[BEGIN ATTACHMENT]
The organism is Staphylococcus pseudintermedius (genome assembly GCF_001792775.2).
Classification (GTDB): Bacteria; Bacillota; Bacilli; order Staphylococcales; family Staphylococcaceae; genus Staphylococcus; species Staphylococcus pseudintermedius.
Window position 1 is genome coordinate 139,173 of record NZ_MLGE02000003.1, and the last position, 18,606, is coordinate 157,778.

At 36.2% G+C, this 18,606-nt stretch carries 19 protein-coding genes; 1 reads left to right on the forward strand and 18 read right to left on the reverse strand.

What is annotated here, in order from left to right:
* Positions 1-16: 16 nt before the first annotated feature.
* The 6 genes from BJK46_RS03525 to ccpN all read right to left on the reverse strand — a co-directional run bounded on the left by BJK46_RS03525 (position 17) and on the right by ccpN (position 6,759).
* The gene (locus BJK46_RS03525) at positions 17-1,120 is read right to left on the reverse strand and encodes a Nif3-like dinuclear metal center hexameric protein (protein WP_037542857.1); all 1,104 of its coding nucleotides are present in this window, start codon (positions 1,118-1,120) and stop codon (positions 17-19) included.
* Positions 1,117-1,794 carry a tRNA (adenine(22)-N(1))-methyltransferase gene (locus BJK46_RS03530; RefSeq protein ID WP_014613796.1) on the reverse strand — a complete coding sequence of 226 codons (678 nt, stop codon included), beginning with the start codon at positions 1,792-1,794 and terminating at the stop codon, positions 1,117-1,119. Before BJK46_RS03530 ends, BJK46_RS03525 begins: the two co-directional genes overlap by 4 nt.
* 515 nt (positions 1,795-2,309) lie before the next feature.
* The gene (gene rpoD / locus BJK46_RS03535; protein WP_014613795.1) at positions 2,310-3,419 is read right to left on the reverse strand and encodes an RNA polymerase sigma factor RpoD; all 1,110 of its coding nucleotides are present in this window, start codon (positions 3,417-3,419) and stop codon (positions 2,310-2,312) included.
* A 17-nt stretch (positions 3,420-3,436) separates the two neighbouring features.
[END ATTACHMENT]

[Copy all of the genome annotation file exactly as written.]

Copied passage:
The organism is Staphylococcus pseudintermedius (genome assembly GCF_001792775.2).
Classification (GTDB): Bacteria; Bacillota; Bacilli; order Staphylococcales; family Staphylococcaceae; genus Staphylococcus; species Staphylococcus pseudintermedius.
Window position 1 is genome coordinate 139,173 of record NZ_MLGE02000003.1, and the last position, 18,606, is coordinate 157,778.

At 36.2% G+C, this 18,606-nt stretch carries 19 protein-coding genes; 1 reads left to right on the forward strand and 18 read right to left on the reverse strand.

What is annotated here, in order from left to right:
* Positions 1-16: 16 nt before the first annotated feature.
* The 6 genes from BJK46_RS03525 to ccpN all read right to left on the reverse strand — a co-directional run bounded on the left by BJK46_RS03525 (position 17) and on the right by ccpN (position 6,759).
* The gene (locus BJK46_RS03525) at positions 17-1,120 is read right to left on the reverse strand and encodes a Nif3-like dinuclear metal center hexameric protein (protein WP_037542857.1); all 1,104 of its coding nucleotides are present in this window, start codon (positions 1,118-1,120) and stop codon (positions 17-19) included.
* Positions 1,117-1,794 carry a tRNA (adenine(22)-N(1))-methyltransferase gene (locus BJK46_RS03530; RefSeq protein ID WP_014613796.1) on the reverse strand — a complete coding sequence of 226 codons (678 nt, stop codon included), beginning with the start codon at positions 1,792-1,794 and terminating at the stop codon, positions 1,117-1,119. Before BJK46_RS03530 ends, BJK46_RS03525 begins: the two co-directional genes overlap by 4 nt.
* 515 nt (positions 1,795-2,309) lie before the next feature.
* The gene (gene rpoD / locus BJK46_RS03535; protein WP_014613795.1) at positions 2,310-3,419 is read right to left on the reverse strand and encodes an RNA polymerase sigma factor RpoD; all 1,110 of its coding nucleotides are present in this window, start codon (positions 3,417-3,419) and stop codon (positions 2,310-2,312) included.
* A 17-nt stretch (positions 3,420-3,436) separates the two neighbouring features.